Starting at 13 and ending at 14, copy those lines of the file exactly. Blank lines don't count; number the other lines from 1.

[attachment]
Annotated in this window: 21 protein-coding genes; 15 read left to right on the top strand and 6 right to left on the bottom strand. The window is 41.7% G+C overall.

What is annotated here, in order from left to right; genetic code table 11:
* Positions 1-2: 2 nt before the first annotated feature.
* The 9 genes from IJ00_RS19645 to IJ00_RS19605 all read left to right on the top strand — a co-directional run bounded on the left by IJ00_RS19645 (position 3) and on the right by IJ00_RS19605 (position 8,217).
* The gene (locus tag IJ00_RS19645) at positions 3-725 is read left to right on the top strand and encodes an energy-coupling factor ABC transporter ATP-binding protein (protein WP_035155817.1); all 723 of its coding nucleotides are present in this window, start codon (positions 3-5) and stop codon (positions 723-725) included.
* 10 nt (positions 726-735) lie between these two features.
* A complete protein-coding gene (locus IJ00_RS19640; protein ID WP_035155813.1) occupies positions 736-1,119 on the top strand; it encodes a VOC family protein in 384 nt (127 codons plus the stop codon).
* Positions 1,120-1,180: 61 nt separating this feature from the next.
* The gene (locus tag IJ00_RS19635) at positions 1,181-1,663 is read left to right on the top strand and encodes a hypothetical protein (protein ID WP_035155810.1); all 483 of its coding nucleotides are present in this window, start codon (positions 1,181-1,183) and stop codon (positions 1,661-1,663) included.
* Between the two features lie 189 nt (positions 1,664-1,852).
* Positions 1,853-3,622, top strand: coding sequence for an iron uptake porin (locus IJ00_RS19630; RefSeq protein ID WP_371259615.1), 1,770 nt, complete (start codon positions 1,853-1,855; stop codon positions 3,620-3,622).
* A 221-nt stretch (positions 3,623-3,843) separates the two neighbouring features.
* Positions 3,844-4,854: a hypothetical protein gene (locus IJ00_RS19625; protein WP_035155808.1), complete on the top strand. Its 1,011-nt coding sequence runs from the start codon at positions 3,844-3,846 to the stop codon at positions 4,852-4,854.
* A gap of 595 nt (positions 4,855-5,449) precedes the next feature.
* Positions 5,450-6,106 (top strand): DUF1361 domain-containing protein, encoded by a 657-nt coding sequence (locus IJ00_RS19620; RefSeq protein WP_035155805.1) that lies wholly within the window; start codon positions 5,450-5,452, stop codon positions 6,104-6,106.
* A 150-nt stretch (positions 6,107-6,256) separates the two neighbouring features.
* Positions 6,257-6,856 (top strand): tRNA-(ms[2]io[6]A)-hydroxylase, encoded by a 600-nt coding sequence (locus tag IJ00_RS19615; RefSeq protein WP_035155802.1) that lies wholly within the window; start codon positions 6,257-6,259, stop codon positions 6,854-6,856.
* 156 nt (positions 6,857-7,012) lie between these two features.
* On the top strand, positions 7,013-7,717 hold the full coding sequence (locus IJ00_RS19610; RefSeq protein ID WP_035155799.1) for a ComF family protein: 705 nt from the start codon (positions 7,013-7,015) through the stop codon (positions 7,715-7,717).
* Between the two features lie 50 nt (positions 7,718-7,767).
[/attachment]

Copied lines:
* Positions 3,844-4,854: a hypothetical protein gene (locus IJ00_RS19625; protein WP_035155808.1), complete on the top strand. Its 1,011-nt coding sequence runs from the start codon at positions 3,844-3,846 to the stop codon at positions 4,852-4,854.
* A gap of 595 nt (positions 4,855-5,449) precedes the next feature.